Social Studies classes provide students with powerful moments to combine academic learning with SEL skill development.
Below are specific, easily implementable strategies to incorporate SEL into historical study. Happy New School Year!
As a new school year opens, teachers are thoughtfully planning exciting new lessons, constructing engaging resources, and conceptualizing optimal classroom environments. The mindful inclusion of Social Emotional Learning skill development into curriculum provides students with transformative learning experiences that not only bring content to life in personal ways but also help cultivate skills that are essential for success in school, work, and life.
Holistically, the SEL competencies (Self Awareness, Self Management, Social Awareness, Relationship Skills, and Responsible Decision Making) inform and inspire inclusive classroom spaces. The competencies provide a framework for relationship building, conflict resolution, behavior management, reflection, and accountability. Further, as districts incorporate SEL into learning plans and objectives, school culture is enhanced, discipline issues decrease, gains are made on standardized tests, and students report improved attitudes about self, others, and their school community.
(Durlak, J.A., Weissberg, R.P., Dymnicki, A.B., Taylor, R.D., & Schellinger, K. (2011). “The impact of enhancing students’ social and emotional learning: A meta-analysis of school-based universal interventions.” Child Development: 82 (1), 405-432.)
As students develop the SELF AWARENESS competency, they are able to connect feelings to behaviors and understand that actions have consequences.
As students study and analyze the lives and experiences of historical figures, provide opportunities for students to identify how figures might have felt at significant moments.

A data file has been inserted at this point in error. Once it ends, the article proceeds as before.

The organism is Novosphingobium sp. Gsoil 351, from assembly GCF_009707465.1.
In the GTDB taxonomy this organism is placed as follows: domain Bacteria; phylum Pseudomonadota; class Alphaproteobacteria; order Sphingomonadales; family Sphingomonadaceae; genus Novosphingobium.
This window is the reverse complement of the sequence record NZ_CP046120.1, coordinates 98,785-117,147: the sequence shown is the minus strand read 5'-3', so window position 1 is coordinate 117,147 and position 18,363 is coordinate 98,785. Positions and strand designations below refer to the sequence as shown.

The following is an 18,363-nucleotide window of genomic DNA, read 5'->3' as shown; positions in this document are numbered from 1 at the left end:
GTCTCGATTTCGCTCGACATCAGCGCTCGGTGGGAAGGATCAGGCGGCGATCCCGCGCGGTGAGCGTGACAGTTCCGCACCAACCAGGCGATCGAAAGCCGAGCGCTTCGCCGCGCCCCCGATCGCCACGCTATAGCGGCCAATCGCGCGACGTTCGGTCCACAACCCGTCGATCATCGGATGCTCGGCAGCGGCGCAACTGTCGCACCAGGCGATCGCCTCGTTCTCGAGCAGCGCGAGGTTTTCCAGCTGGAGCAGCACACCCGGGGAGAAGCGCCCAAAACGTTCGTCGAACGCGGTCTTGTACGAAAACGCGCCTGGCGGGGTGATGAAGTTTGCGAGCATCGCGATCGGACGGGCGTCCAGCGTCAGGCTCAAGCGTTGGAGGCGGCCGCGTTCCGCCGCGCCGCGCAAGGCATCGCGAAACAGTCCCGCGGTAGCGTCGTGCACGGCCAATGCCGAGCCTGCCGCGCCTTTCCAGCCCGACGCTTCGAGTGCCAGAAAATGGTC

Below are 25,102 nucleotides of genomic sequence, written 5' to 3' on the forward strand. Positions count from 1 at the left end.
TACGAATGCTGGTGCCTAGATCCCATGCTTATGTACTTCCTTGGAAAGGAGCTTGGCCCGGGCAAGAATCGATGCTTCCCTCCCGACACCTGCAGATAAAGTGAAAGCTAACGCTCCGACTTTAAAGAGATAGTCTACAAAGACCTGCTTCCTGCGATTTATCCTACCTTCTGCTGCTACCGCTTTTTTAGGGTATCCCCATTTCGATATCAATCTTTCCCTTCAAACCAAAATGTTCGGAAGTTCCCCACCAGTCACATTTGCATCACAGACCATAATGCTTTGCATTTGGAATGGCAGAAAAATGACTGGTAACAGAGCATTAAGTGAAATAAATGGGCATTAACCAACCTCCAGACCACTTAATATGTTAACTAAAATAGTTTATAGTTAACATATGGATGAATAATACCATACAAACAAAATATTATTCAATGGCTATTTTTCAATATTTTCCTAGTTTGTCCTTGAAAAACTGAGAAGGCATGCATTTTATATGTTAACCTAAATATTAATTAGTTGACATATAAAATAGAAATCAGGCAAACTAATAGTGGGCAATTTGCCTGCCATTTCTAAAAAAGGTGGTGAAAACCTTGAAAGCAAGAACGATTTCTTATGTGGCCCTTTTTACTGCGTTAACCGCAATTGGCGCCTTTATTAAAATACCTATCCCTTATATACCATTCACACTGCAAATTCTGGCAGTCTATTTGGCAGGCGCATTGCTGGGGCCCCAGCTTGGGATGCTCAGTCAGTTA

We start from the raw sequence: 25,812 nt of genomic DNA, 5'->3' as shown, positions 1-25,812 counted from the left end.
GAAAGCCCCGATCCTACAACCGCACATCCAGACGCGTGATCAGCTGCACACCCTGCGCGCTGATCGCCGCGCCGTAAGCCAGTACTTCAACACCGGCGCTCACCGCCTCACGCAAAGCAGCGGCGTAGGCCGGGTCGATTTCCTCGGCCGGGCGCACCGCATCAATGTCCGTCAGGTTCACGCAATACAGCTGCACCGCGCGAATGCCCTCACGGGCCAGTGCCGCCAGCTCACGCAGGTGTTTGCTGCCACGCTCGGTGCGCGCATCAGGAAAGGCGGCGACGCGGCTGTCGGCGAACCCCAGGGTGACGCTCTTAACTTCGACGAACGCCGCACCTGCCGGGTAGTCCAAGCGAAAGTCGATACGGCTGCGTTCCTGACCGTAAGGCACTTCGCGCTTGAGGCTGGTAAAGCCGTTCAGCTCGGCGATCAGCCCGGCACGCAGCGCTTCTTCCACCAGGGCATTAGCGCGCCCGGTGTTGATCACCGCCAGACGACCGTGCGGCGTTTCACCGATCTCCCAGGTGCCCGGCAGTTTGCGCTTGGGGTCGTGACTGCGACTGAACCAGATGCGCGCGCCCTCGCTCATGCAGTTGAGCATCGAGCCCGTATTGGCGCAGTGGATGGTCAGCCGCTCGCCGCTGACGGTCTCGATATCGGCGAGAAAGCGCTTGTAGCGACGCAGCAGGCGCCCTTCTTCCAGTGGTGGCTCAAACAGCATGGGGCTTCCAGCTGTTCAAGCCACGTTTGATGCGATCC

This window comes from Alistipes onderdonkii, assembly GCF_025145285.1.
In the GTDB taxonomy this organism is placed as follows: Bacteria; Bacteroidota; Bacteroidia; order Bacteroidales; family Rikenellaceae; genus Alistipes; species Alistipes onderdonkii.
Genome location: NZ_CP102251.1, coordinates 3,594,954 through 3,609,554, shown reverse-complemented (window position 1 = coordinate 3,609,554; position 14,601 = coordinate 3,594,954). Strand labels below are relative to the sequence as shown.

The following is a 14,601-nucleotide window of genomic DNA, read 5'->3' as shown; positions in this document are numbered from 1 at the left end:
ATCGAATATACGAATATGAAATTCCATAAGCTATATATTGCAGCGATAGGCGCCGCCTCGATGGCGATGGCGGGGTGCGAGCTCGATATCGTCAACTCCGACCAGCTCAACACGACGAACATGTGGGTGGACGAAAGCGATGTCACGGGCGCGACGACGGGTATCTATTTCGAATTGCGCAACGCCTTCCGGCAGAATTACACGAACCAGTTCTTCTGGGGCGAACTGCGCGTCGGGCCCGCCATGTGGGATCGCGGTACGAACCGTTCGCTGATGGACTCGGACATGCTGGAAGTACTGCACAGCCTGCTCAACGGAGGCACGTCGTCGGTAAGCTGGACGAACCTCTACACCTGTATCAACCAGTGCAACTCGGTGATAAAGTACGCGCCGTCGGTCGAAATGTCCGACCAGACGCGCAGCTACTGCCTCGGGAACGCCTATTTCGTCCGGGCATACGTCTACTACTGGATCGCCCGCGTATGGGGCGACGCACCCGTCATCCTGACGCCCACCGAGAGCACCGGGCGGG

When students are evaluating outcomes of significant historical decisions, provide opportunities for them to see how decision making is shaped by one’s personal experiences. Help students understand that decisions have specific outcomes and consequences. Pearson’s Project Imagine provides students with Decision Tree and Opinion Poll digital immersive activities that allow them to explore the detailed context of historical decisions and analyze the outcomes.
Make historical study personal. Continually ask students to connect the material discussed in class to their own life and personal interests. Create closing activities or writing prompts that allow students to share how their own experiences relate to what they have learned. Historical study should include both cognitive and affective inquiry!
As student develop the SELF MANAGEMENT competency, they are able to set and accomplish goals as well as engage tools to cultivate calmness. Students regulate their emotions, overcome challenges, and effectively take part in learning activities.
As part of your opening days’ classroom community building activities, ask students to reflect on their past experiences in social studies classes. What contributed to their academic success? What were the obstacles that made their learning journey difficult? What are their goals for the upcoming year?
Invite your former students to share their experiences with current students. Facilitate a panel discussion where former students share their insights and advice or create “buddies” so that current students can seek out support when needed.